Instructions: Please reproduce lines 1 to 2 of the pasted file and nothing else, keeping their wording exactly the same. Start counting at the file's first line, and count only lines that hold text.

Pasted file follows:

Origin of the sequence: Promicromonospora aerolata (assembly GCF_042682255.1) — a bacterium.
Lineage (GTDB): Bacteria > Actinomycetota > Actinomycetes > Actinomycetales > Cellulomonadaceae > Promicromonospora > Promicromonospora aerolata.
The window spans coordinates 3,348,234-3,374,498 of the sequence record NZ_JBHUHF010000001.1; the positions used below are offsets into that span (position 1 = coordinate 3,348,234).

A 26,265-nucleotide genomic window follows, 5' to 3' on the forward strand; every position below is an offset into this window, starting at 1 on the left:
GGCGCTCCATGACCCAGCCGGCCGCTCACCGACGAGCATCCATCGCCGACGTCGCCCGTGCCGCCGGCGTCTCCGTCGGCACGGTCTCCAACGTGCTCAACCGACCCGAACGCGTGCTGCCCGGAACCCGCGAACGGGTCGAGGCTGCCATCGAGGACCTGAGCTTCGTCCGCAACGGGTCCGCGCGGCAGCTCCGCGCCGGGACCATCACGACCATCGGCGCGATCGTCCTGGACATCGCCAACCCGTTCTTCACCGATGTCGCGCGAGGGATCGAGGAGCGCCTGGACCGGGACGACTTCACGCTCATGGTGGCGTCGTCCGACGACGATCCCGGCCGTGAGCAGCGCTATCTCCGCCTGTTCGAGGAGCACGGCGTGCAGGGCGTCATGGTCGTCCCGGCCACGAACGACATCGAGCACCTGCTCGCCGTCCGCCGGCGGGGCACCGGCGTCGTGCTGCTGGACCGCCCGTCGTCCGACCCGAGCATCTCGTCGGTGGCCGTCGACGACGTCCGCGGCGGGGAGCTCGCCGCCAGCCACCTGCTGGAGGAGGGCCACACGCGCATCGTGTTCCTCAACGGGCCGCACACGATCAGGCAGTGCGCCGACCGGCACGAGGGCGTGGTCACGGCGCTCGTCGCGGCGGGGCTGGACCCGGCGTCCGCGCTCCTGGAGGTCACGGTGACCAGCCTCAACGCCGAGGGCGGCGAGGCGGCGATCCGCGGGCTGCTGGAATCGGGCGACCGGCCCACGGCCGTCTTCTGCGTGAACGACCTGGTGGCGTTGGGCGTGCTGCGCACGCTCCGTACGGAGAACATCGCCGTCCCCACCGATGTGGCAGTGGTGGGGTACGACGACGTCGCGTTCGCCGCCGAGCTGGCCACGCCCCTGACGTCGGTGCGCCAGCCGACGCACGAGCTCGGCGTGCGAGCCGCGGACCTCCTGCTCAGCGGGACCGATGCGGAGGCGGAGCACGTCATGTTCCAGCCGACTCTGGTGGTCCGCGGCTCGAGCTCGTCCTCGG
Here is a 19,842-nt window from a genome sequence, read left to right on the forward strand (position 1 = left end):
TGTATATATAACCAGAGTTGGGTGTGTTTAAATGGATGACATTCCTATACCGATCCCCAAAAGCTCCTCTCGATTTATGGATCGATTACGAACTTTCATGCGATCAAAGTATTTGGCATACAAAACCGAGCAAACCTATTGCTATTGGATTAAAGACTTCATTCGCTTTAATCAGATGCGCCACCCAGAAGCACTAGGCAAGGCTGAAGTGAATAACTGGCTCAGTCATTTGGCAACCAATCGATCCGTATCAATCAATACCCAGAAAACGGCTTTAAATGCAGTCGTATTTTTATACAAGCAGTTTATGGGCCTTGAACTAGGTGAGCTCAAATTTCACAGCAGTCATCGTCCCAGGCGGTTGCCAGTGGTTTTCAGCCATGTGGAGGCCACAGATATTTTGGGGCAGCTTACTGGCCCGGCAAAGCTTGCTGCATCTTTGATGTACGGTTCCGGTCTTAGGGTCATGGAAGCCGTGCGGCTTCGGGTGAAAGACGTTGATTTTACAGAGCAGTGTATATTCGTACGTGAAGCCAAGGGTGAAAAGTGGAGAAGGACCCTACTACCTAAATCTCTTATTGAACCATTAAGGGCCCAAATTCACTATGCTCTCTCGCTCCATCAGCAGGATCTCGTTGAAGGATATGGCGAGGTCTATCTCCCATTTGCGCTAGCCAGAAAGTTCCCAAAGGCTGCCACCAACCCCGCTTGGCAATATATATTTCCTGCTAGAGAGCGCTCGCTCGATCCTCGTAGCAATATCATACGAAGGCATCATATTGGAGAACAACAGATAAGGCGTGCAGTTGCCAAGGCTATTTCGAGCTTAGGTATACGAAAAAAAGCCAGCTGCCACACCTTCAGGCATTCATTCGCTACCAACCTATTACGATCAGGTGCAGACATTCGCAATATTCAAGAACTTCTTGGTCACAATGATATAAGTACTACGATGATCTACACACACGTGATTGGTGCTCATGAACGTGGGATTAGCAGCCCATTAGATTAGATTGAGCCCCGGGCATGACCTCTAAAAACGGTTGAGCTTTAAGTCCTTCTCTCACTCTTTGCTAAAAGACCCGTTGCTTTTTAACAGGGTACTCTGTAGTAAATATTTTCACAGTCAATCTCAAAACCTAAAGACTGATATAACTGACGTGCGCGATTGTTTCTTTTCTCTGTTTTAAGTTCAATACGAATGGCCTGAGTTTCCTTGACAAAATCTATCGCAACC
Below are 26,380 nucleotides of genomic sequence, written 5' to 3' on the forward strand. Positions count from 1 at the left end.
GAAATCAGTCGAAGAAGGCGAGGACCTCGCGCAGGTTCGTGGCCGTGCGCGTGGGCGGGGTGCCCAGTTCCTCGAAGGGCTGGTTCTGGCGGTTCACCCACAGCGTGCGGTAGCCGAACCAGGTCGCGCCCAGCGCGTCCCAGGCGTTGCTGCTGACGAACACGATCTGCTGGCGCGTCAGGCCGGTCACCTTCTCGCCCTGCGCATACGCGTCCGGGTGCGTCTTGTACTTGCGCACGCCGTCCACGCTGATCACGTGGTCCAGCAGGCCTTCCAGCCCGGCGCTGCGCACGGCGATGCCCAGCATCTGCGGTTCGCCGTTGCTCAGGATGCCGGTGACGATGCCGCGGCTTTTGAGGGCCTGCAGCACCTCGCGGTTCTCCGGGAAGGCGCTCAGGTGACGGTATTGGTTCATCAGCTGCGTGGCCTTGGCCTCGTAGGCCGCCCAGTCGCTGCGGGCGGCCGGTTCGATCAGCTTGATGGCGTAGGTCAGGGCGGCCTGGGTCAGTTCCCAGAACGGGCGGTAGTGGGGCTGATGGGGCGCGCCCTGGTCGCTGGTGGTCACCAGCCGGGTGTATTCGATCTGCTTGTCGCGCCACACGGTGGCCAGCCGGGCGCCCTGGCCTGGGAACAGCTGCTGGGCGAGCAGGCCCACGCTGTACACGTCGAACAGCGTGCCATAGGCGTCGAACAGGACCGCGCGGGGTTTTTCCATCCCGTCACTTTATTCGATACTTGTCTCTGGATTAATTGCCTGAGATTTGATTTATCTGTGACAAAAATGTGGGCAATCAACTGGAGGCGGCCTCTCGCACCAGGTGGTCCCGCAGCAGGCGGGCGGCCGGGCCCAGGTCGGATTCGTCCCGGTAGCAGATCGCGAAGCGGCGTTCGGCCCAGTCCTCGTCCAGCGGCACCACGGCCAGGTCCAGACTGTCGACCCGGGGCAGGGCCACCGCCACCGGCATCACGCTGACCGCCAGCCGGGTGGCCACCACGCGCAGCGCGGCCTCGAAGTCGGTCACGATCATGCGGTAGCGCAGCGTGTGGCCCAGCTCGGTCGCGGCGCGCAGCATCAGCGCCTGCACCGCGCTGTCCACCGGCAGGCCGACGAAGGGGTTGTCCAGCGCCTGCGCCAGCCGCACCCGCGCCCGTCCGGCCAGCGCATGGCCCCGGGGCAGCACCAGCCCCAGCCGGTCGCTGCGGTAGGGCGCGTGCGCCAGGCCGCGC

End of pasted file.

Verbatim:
Origin of the sequence: Promicromonospora aerolata (assembly GCF_042682255.1) — a bacterium.
Lineage (GTDB): Bacteria > Actinomycetota > Actinomycetes > Actinomycetales > Cellulomonadaceae > Promicromonospora > Promicromonospora aerolata.